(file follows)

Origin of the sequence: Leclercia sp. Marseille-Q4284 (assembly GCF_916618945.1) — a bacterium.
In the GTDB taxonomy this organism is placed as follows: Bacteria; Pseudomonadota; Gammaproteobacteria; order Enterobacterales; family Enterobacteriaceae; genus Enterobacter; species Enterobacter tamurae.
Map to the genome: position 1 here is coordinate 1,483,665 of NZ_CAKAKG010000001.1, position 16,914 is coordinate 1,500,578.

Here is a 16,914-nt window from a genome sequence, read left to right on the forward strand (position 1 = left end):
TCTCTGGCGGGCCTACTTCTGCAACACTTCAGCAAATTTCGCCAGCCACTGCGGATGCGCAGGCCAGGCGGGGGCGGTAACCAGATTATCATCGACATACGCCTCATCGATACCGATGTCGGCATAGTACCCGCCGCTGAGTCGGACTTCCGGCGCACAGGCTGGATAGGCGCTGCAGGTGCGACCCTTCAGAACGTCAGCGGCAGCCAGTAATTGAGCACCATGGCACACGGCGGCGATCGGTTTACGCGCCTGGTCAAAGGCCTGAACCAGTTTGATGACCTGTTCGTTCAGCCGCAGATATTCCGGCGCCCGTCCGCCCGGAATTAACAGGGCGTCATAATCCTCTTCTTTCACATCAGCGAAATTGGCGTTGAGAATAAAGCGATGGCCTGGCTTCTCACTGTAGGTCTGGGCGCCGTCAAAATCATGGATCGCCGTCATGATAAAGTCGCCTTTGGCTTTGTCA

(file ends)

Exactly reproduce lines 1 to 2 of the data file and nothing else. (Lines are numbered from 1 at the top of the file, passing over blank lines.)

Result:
Origin of the sequence: Leclercia sp. Marseille-Q4284 (assembly GCF_916618945.1) — a bacterium.
In the GTDB taxonomy this organism is placed as follows: Bacteria; Pseudomonadota; Gammaproteobacteria; order Enterobacterales; family Enterobacteriaceae; genus Enterobacter; species Enterobacter tamurae.